What Is the Consumer Financial Protection Act?

The Consumer Financial Protection Act Explained in Less Than 5 Minutes

A woman with a laptop holds a credit card.
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The Consumer Financial Protection Act is a federal law that established the Consumer Financial Protection Bureau (CFPB), giving it authority to regulate consumer-oriented financial products and services.

Learn what the Consumer Financial Protection Act is and how it provides consumer protections on a number of financial products and services.

Definition and Example of the Consumer Financial Protection Act

The Consumer Financial Protection Act is a federal law that established the CFPB, an independent bureau within the Federal Reserve System that regulates consumer financial products and services such as banks, mortgage companies, payday lenders, student loans, and more. It is a component of the Dodd-Frank Wall Street Reform and Consumer Protection Act.

  • Alternate Names: Consumer Financial Protection Act of 2010, Title X of the Dodd-Frank Wall Street Reform and Consumer Protection Act, CFPA

In creating the CFPB, the Consumer Financial Protection Act consolidated oversight powers previously held by several financial protection authorities into one entity.

Beyond merely establishing the CFPB, the Consumer Financial Protection Act also established its place within the Federal Reserve System and granted it specific authorities and powers. For example, the CFPB can create rules requiring a financial institution to fully and clearly disclose terms of a credit card so that consumers understand the costs and risks associated with it.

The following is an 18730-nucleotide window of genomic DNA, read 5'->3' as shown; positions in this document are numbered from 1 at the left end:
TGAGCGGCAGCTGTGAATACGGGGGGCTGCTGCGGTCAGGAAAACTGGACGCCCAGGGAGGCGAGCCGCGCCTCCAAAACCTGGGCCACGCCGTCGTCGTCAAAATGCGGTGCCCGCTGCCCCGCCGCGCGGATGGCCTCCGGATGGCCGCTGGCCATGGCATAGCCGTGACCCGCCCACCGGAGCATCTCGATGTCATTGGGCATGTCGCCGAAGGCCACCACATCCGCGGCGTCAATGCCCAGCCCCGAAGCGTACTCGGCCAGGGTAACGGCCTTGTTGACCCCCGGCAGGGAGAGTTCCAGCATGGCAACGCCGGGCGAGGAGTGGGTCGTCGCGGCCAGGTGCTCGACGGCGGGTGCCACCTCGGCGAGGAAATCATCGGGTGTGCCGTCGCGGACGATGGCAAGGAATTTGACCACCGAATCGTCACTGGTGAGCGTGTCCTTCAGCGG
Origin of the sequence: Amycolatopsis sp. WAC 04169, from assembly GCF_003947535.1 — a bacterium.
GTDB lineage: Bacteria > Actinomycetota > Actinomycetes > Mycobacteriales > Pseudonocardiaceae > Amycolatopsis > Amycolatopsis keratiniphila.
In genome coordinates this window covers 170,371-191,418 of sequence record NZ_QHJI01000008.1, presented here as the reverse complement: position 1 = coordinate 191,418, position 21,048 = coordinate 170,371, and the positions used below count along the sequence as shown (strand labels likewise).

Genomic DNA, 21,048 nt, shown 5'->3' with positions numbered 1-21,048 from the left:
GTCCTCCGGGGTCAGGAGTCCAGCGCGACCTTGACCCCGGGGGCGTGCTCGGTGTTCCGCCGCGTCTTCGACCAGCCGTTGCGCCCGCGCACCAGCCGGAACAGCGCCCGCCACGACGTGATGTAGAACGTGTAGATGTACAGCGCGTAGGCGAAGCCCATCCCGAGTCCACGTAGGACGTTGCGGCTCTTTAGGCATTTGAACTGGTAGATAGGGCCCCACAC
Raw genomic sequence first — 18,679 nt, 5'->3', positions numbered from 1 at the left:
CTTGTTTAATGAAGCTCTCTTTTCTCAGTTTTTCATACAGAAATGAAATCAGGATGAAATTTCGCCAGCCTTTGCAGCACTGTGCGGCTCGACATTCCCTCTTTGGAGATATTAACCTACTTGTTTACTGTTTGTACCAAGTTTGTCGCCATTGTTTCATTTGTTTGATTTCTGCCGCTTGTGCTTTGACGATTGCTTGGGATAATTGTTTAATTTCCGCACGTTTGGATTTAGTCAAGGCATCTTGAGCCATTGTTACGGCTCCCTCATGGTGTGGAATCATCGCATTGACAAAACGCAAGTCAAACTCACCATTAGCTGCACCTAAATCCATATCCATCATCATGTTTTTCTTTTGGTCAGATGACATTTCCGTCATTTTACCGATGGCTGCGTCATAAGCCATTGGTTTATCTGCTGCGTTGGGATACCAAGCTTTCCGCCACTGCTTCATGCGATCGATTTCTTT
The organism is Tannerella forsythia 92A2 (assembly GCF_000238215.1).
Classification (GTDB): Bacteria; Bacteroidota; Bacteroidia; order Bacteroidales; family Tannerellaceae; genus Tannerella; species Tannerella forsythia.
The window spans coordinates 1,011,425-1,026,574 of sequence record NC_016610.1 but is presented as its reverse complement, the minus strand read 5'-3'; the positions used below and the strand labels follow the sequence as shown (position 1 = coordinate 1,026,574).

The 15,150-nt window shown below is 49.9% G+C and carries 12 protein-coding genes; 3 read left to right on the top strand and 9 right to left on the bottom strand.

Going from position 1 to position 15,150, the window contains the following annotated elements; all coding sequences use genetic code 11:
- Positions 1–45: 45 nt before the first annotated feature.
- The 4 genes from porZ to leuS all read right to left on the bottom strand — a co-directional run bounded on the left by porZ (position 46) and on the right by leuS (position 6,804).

How the Consumer Financial Protection Act Works

Prior to the Consumer Financial Protection Act and the creation of the CFPB, there was no single federal bureau with the sole purpose to oversee and regulate consumer financial products and services.

Instead, various types of financial institutions were regulated solely by their different agencies. The Federal Reserve System oversaw Federal Reserve member banks, the U.S. Treasury Department oversaw other national banks, the Federal Deposit Insurance Corporation (FDIC) oversaw state-chartered banks, and credit unions were regulated by the National Credit Union Administration (NCUA).